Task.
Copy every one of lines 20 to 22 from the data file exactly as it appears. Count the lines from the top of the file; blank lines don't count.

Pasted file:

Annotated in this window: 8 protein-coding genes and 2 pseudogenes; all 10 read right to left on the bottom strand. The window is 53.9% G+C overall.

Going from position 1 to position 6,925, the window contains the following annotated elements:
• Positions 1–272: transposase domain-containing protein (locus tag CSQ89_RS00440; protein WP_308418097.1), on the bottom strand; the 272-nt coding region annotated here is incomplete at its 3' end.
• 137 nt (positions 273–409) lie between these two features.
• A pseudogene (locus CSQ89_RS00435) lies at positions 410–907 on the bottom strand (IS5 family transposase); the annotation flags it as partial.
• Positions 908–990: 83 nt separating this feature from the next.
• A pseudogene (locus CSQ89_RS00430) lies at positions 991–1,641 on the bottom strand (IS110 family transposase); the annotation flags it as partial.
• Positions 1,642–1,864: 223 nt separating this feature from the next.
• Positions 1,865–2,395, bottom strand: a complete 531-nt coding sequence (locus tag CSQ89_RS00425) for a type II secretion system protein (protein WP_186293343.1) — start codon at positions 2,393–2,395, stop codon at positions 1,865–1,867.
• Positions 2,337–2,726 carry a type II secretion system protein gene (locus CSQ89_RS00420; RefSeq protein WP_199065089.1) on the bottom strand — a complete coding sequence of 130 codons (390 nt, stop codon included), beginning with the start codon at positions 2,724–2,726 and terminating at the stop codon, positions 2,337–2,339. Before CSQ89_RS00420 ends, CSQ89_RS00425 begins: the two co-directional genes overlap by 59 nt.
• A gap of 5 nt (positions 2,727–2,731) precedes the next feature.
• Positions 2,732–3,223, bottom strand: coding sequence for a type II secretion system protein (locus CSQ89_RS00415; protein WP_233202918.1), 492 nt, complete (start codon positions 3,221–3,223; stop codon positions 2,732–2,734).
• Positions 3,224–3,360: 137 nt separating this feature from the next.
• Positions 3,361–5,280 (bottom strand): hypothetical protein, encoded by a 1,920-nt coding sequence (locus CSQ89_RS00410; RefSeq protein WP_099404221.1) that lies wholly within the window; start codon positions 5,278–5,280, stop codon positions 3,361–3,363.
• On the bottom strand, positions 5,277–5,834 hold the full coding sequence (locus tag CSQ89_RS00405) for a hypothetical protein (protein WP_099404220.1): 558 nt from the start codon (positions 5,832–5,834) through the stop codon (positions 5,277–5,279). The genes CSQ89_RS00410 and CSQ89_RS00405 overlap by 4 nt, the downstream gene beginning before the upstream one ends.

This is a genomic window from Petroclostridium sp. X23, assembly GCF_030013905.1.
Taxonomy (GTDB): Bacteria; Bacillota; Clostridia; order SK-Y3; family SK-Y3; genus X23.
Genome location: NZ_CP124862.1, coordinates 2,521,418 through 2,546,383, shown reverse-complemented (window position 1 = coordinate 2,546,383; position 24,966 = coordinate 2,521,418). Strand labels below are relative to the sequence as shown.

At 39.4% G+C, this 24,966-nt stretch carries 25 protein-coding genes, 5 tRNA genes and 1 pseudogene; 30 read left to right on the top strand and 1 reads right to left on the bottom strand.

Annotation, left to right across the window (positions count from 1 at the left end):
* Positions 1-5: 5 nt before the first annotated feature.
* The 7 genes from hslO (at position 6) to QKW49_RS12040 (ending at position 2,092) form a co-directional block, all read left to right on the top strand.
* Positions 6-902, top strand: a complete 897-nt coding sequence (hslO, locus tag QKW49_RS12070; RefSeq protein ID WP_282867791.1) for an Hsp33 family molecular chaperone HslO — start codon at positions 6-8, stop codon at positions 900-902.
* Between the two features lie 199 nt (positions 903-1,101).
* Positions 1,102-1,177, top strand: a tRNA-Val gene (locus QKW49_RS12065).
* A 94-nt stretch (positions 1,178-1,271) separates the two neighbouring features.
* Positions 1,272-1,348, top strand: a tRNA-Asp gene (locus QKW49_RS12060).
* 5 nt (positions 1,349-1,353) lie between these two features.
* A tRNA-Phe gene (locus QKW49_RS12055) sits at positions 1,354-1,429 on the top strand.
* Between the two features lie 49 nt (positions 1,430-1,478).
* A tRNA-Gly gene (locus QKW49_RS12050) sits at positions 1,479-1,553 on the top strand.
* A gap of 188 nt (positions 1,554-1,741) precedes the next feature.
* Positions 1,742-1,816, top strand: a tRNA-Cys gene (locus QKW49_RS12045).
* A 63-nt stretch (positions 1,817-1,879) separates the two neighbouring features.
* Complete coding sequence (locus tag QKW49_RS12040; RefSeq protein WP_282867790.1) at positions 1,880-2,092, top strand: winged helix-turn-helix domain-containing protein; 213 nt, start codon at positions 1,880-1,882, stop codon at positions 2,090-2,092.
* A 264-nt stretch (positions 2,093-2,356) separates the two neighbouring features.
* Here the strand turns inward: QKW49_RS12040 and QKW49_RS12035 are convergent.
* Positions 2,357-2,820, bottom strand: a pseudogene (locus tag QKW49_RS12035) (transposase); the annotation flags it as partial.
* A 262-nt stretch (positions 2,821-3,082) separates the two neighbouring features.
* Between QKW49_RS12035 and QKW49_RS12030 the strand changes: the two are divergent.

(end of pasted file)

Annotation, left to right across the window (positions count from 1 at the left end):
* Positions 1-5: 5 nt before the first annotated feature.
* The 7 genes from hslO (at position 6) to QKW49_RS12040 (ending at position 2,092) form a co-directional block, all read left to right on the top strand.